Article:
Which Printer Is Best for You? (1,131 words)
by Jack Schmid
In almost every survey taken during the past decade, catalogers have consistently mentioned the rising cost of paper, printing and mailing (including postage) as a major area of concern. And we see no trend that will lessen this concern. If it isn't postage cost increases, it's paper.
Catalogers are forced to find innovative ways to reduce the cost of their catalogs in the mail—or any cost increase will come right out of the bottom line. What is the right answer? Should you:
• Raise your prices to reflect the cost increase?
• Find a new printer who can print for less?
• Select a printer who is an expert at mailing and postal savings?
• Cut the heart out of your paper budget by printing on tissue or low-cost newsprint?
In today's competitive world, catalogers must study their printing options from every angle. Printing projects are driven by a number of key variables such as size of the run, need for cost control, tightness of the timeline, amount of flexibility required and the relationship with the printer. Smart catalogers work hard in determining where the job is "best fitted."
Basically, you have two ways to go: Print with a large printing house or choose a smaller printer.
Who are the big guys? Let's do some name dropping. R.R. Donnelley, World Color, Quad, Quebecor, Graphic Arts Center and Banta rank right up there in total sales, annual impressions, catalogs mailed, etc. They can offer a cataloger the luxury of doing it all! Each of these larger printers can receive a creative file with scans, show proofs, produce film, prepare plates, provide direct-to-plate capability, print, bind, address, sort files for postal discounts and drop ship the mail. These companies are expert at getting the mail there quicker and in delivering the mail in a two or three day in-home or in-office window requested by the mailer.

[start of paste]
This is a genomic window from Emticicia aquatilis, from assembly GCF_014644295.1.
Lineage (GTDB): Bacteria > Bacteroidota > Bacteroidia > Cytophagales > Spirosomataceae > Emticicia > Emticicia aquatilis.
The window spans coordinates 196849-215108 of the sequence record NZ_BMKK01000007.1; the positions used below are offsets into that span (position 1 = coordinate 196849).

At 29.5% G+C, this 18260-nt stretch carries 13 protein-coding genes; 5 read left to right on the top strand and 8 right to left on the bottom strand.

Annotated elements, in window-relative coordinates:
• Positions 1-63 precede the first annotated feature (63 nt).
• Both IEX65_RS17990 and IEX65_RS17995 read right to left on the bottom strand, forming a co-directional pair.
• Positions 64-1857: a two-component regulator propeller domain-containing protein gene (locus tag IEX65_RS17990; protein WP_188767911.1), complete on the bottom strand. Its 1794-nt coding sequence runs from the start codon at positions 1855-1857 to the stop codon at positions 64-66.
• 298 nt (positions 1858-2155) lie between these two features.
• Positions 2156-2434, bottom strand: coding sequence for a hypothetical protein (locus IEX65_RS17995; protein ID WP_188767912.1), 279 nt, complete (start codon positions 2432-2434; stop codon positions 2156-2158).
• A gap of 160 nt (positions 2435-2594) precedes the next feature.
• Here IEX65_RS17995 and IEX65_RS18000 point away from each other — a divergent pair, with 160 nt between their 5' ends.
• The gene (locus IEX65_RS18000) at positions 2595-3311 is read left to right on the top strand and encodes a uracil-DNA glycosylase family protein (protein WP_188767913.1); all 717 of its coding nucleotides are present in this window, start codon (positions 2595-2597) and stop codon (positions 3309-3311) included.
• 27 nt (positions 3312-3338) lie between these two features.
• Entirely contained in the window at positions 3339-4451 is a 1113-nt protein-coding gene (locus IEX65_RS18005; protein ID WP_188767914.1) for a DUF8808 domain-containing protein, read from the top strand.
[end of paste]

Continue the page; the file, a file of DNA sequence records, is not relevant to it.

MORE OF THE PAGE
12 advantages to Choosing the Big Guys
1. They can do it all from creative to mail.
2. They can handle only one part of the process only—print and mail or color and print, etc.
3. They have multiple plants in which to schedule the job, many with international locations.
4. They produce a massive number of catalogs daily or weekly from 1,000,000 to 20,000,000.
5. Prices are competitive—the larger the quantity, the more competitive they become.
6. They offer good paper prices because of the size of their paper orders.
7. They have paper on the floor and ready for printing. All have ample supplies of house stocks in the event that there is an increase in print quantities.
8. They are pros in postal sortation and in maximizing postal discounts. All have postal reps in their plants.
9. They ship catalogs directly from their plants to bulk mail centers.
10. Many offer direct-to-plate technology, saving mailers money and time.
11. Most offer the choice of web-offset or gravure printing options.
12. They offer personalization, specialized ink or laser imprinting and a variety of specialized services not typically available with their smaller counterparts.
But they have some disadvantages, too. Here are five cons to examine:
*The minimum orders are usually 300,000 or more.
*Scheduling can be difficult, especially at the busy season (July-November).
*Getting time on a big guys schedule can be difficult. Regular clients have contracts and that means first priority.